The persistence of gender stereotypes in the USA as well as the rest of the world is one of the most burning issues. These stereotypes often pose various barriers to people’s entry into this or that sphere. It is necessary to note that the research of stereotypes is often associated with the use of qualitative methods as researchers are often interested in opinions, beliefs and motivations. Croft et al. (2014) used quantitative methods to assess the extent to which the stereotypes are developed within families.
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It is possible to note that quantitative research method can unveil many important trends existing in the society. When addressing the issues concerning gender stereotypes in families, it is possible to explore the way parents’ jobs, as well as implicit and explicit beliefs concerning gender roles, correlate with stereotypes in their children. It is possible to estimate the percentage of families where stereotypes are persistent through analyzing questionnaires completed by parents and children. The focus can be made on families where parents have ‘non-typical’ for their gender jobs.
This quantitative research will provide numerical data that will reveal the extent to which parents’ experiences affect their children’s stereotypes. The quantitative research will provide particular evidence that support the existing bulk of knowledge (Howitt & Cramer, 2014). This type of research also helps generalize data obtained and apply to larger populations.
Nonetheless, it also has certain limitations. First, the study mentioned is very time consuming. It is vital to include a significant number of samples to ensure the research’s validity. In its turn, the large number of participants will need significant effort and skills (). Thus, a significant amount of time will be necessary to collect and analyze the data. It is also important to have the necessary skills to apply statistical tools to ensure relevance and validity of the research.
The article in question focuses on gender stereotypes in the academic environment. Moss-Racusin, Dovidio, Brescoll, Graham & Handelsman (2012) explored the degree to which science faculty have a bias against female students. The researchers stress that the bias exists and it is important to introduce certain training to faculty members to increase female participation in science.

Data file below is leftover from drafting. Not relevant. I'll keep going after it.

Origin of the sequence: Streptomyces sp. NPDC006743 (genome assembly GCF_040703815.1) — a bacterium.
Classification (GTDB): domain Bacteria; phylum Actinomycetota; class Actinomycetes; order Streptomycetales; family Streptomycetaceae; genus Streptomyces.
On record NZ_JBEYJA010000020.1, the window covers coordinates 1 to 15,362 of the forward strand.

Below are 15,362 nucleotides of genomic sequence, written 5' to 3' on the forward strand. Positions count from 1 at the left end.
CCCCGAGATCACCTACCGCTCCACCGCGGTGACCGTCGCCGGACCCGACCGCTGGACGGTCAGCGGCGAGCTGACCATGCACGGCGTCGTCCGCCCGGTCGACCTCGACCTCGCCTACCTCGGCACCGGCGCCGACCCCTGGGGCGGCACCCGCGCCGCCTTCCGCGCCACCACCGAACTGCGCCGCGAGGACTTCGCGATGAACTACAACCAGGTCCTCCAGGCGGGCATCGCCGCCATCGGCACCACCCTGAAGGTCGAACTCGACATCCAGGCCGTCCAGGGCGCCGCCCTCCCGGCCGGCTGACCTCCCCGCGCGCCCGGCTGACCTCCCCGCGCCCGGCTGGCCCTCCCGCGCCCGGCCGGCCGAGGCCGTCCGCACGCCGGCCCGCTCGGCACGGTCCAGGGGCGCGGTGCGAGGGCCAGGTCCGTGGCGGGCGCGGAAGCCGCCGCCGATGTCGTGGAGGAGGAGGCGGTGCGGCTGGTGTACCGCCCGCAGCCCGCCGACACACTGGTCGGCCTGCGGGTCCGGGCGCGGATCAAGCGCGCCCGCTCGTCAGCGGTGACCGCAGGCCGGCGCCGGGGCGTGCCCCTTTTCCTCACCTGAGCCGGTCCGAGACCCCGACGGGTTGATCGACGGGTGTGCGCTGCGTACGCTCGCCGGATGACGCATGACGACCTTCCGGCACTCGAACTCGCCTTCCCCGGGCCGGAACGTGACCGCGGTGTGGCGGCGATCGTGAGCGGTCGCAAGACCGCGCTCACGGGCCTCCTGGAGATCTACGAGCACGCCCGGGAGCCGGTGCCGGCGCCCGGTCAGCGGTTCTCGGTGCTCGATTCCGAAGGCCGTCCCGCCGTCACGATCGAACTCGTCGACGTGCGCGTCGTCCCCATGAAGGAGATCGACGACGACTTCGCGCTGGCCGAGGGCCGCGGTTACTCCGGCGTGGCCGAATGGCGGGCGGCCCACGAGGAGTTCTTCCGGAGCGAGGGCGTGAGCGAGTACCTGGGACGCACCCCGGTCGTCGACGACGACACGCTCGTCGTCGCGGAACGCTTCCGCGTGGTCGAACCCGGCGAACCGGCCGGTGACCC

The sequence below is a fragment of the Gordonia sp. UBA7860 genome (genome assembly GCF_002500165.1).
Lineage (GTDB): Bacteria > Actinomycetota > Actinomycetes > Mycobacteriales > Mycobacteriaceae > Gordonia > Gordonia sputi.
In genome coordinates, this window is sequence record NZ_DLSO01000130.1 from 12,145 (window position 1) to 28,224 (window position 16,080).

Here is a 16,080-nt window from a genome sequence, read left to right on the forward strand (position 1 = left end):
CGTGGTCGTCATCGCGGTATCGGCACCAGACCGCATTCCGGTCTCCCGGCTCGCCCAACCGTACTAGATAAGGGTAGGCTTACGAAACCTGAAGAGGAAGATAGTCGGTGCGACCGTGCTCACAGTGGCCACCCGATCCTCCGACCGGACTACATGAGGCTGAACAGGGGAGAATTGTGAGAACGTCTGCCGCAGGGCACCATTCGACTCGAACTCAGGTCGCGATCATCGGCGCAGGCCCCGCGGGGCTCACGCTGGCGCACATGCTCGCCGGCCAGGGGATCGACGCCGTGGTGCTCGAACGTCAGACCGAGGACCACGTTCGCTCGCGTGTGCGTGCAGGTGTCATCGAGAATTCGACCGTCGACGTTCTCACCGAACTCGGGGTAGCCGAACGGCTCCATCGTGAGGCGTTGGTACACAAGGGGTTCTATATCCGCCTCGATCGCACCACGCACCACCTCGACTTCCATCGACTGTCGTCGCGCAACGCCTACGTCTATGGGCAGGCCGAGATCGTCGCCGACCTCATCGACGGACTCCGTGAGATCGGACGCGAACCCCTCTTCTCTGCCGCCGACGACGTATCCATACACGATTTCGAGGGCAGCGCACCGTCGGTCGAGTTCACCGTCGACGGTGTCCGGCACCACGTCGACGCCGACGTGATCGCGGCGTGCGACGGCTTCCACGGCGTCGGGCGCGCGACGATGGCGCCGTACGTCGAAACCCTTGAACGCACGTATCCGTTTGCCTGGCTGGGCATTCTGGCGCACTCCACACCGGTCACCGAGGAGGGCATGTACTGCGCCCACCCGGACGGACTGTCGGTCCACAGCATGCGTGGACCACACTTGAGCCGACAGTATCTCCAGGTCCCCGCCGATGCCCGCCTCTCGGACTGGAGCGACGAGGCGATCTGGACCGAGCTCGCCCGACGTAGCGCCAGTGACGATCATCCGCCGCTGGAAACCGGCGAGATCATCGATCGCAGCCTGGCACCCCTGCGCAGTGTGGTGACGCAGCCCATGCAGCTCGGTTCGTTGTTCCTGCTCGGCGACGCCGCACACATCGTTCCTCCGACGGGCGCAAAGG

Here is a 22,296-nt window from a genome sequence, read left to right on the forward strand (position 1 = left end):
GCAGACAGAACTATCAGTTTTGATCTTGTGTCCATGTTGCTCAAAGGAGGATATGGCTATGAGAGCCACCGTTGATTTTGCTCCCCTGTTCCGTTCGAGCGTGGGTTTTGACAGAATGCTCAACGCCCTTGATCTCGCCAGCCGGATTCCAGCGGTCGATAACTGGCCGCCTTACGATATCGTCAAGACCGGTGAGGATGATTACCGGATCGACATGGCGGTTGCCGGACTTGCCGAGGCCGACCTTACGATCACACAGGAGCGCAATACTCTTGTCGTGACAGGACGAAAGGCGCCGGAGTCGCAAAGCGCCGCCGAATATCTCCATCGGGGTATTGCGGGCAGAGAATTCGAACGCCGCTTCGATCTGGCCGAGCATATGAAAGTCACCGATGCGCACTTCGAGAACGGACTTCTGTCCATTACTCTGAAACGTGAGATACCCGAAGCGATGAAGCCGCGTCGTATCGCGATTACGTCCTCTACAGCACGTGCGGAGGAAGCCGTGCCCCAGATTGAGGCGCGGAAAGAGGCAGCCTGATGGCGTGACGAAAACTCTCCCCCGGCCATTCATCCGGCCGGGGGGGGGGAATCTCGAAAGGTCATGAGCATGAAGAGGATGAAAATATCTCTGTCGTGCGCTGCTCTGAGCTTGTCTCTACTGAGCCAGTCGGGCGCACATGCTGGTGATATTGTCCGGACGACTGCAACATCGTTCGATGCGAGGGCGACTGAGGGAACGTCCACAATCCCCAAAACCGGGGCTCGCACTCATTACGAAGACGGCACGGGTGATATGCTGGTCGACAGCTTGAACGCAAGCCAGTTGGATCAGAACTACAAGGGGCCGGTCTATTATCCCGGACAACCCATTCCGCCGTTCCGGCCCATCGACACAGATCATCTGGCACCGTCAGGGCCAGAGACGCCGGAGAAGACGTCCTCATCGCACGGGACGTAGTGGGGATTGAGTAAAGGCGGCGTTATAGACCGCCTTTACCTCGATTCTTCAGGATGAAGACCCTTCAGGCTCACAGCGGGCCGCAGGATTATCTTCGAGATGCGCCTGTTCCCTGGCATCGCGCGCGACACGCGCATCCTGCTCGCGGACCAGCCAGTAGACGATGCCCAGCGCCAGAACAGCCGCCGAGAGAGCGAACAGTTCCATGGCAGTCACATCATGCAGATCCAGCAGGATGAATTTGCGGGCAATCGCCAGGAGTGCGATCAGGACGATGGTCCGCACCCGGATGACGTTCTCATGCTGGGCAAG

The primary dependent variable was hiring for the position of a laboratory manager. Secondary variables were the perceived students’ competence, salary and student’s being appropriate for faculty mentoring. All these variables show the extent of bias (Moss-Racusin et al., 2012). The independent variable was the gender of the students.
The researchers employed a randomized double-blind study. More than 100 science professors evaluated a science student’s application for the position of a science laboratory manager. All the applications were identical apart from the name of an applicant, which was male or female. This is an experimental study as the participants’ behavior in the preconditioned situation was observed.
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This design has a particular scientific merit as it unveils the degree of bias in a particular group of people. This research could be implemented in a slightly different way. I would provide several applications to each participant, which would increase the validity of the experiment. The need to compare would make the participants’ reveal their bias in a more effective way. However, it is possible to note that the research under consideration answers the research questions efficiently. Simple evaluation of people’s perception would be associated with more bias as people tend to conceal their true opinions in many cases.
As to experimental studies, ethical issues may arise. How is it possible to inform the participant about their participation in the study and avoid the John Henry effect?
Croft, A., Schmader, T., Block, K., & Baron, A.S. (2014). The second shift reflected in the second generation: Do parents’ gender roles at home predict children’s aspirations? Psychological Science, 1-14. Web.
Howitt, D., & Cramer, D. (2007). Introduction to research methods in psychology. New York, NY: Pearson Education Limited.
Moss-Racusin, C.A., Dovidio, J.F., Brescoll, V.L., Graham, M.J. & Handelsman, J. (2012). Science faculty’s subtle gender biases favor male students. Proceedings of the National Academy of Sciences of the United States of America, 109(41), 16474-16479. Web.
Steiner, P.M., & Cook, D. (2006). Matching and propensity scores. In T.D. Little (Ed.), The Oxford handbook of quantitative methods in psychology: Foundations (pp. 237-260). New York, NY: Oxford University Press.